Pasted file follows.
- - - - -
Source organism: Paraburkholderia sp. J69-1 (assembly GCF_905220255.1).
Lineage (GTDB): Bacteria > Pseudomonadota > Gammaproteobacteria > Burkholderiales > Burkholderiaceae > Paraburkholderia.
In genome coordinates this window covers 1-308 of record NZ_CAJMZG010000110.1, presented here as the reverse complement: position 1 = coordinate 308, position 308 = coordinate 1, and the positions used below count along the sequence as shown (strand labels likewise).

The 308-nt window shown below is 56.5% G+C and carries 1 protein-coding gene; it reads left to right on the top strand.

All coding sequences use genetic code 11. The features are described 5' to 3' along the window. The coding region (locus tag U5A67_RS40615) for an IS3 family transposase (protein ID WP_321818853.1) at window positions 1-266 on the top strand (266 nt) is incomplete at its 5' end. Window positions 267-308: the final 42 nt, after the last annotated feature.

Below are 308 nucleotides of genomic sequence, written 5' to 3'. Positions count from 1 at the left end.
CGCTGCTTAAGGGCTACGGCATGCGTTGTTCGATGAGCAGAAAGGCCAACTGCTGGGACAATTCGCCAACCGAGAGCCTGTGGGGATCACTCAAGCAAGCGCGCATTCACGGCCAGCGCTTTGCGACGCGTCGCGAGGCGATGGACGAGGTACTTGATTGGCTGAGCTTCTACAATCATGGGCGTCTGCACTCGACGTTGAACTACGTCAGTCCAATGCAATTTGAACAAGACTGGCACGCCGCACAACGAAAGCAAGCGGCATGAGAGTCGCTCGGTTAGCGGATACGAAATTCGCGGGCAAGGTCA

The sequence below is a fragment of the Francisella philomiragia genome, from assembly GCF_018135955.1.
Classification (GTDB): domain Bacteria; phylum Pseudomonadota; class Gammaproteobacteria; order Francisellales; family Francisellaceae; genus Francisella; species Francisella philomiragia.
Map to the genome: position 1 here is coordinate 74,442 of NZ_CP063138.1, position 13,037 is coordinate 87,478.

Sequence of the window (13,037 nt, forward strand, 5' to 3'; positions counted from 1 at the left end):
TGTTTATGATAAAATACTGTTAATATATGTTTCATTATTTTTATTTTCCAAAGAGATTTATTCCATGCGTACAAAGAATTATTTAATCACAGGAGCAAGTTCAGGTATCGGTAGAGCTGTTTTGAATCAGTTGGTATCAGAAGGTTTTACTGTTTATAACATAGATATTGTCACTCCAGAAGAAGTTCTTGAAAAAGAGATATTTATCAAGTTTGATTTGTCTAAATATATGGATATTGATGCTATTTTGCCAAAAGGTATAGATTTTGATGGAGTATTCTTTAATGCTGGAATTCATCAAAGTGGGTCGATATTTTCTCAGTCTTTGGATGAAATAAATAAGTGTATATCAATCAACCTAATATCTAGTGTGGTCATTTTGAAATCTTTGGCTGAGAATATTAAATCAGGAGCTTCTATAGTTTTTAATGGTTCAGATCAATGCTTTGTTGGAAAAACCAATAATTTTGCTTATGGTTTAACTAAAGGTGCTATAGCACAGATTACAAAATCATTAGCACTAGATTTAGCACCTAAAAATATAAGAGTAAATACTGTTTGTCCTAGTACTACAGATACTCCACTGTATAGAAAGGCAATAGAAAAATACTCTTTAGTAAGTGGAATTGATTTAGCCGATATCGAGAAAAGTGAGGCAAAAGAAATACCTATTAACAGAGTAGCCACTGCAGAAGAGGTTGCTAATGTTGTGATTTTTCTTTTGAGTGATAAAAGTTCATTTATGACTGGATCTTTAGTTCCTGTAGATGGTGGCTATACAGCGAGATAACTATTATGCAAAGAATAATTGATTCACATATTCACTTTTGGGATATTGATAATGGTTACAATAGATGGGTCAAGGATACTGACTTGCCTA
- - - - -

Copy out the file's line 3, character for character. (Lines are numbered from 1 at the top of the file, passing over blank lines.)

In genome coordinates this window covers 1-308 of record NZ_CAJMZG010000110.1, presented here as the reverse complement: position 1 = coordinate 308, position 308 = coordinate 1, and the positions used below count along the sequence as shown (strand labels likewise).